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Home > Public Education > Diseases > Hepatitis C

Prepared by: Hanan F. Khalaf, RPH 

What is hepatitis C?
Hepatitis C is an inflammation of the liver that is caused by a virus called hepatitis C virus HCV, a type of ribonucleic acid (RNA) viruses that was discovered in 1989 by investigators at Chiron, Inc. Before 1989, this type of hepatitis was called non-A, non-B hepatitis, meaning that it was not caused by the viruses that produce hepatitis A or hepatitis B (two other viruses that can cause hepatitis). Currently, there are 6 major types of HCV (genotypes) and there is a distinct distribution of genotypes in certain geographic regions around the world.

Why hepatitis C is of great health concern?
Globally, an estimated 170 million persons are chronically infected with HCV and 3 to 4 million persons are newly infected every year. Up to date, there is no way to protect ourselves against this virus except by practicing cautionary measures. There is no known vaccine against hepatitis C, unlike hepatitis A and B.

How is hepatitis C transmitted from one person to another?
Hepatitis C mainly spreads through exposure to contaminated blood. Documented methods of transfer include:

  1. Infected blood or blood products transfusion or solid organ transplantation from an infected source (currently, risk of hepatitis C transmission from blood transfusion dropped to 1 in 100,000).
  2. Sharing needles as with IV drug users (has been accused as major source of transmission).
  3. Long-term dialysis increases the chance.
  4. Healthcare workers exposed to needlesticks.
  5. Baby borne to hepatitis C positive mother (occurs in about 4 out of 100 infants born to HCV-infected mothers).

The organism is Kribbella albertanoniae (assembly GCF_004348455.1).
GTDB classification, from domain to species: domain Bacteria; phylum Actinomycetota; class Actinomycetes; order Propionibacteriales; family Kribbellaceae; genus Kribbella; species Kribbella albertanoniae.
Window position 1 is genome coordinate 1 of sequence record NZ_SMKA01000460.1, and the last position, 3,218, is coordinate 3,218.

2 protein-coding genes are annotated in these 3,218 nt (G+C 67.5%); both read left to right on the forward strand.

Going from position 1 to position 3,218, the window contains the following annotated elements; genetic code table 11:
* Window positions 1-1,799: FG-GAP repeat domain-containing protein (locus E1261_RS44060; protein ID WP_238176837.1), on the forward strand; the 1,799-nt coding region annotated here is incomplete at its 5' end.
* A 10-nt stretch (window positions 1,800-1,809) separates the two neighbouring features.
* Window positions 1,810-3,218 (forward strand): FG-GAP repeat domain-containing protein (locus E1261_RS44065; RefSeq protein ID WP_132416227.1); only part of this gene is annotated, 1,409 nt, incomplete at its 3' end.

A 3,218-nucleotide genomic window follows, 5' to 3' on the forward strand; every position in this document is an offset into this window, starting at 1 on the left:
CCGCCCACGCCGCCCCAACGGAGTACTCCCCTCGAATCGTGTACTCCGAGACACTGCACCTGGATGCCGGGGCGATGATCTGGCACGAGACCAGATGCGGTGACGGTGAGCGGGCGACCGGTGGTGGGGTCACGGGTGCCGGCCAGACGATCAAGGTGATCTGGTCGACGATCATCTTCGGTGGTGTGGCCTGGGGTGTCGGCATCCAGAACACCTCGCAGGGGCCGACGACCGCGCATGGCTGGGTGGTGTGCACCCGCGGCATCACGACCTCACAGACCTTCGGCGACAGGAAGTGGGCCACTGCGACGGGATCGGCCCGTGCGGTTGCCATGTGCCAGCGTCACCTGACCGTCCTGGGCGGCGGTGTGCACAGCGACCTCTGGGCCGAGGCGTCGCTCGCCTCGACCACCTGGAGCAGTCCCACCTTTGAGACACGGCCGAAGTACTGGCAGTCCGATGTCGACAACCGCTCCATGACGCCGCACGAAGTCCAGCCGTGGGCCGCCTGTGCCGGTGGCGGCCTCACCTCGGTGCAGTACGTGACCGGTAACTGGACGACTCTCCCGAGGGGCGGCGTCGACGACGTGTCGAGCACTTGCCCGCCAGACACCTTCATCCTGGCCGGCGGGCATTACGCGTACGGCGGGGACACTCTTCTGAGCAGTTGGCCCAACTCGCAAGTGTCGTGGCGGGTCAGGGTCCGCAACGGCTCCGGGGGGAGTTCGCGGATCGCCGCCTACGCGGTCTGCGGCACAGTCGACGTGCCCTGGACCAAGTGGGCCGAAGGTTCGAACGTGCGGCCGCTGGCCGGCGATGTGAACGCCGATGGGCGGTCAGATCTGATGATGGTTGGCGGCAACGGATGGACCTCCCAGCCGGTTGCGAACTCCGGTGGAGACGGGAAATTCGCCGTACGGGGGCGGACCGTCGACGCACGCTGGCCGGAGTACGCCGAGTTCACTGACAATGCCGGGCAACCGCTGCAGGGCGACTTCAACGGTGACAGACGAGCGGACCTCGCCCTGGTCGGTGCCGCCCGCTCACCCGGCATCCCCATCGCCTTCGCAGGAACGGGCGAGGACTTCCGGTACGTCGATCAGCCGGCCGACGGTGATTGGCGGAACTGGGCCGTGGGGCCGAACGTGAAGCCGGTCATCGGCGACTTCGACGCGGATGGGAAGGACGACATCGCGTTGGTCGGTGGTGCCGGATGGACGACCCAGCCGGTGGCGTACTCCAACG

6. Sexual relationship with an infected partner.
  7. Spread within a household can occur upon sharing of items contaminated with blood as razors and toothbrushes and others.

In around 10% of cases the cause of transmission is not identified.
Some other methods have been considered as possible ways e.g. body piercing, medical and dental work, and tattooing as they pose at least a theoretical risk of transmitting the virus. On the other hand, hepatitis C virus cannot be transmitted to others through casual contact such as sneezing, coughing, shaking hands, hugging, kissing, sharing eating utensils or drinking glasses, swimming in a pool, using public toilets or touching doorknobs.

Can the use of latex condoms protect against HCV transmission?
HCV has been isolated from semen, vaginal fluid, and saliva. Nevertheless, the chance for HCV transmission through sexual relationship in a life-time without any barrier is estimated to be 1-4%. It is thought that the proper and steady use of condoms can lower the chance of HCV transmission to a greater degree particularly for those with multiple partners, although its efficacy in preventing the transmission is unknown. The Centers for Disease Control and Prevention CDC has not recommended using a barrier technique (for example, condoms) for hepatitis C virus infected individuals in a long-term monogamous relationship.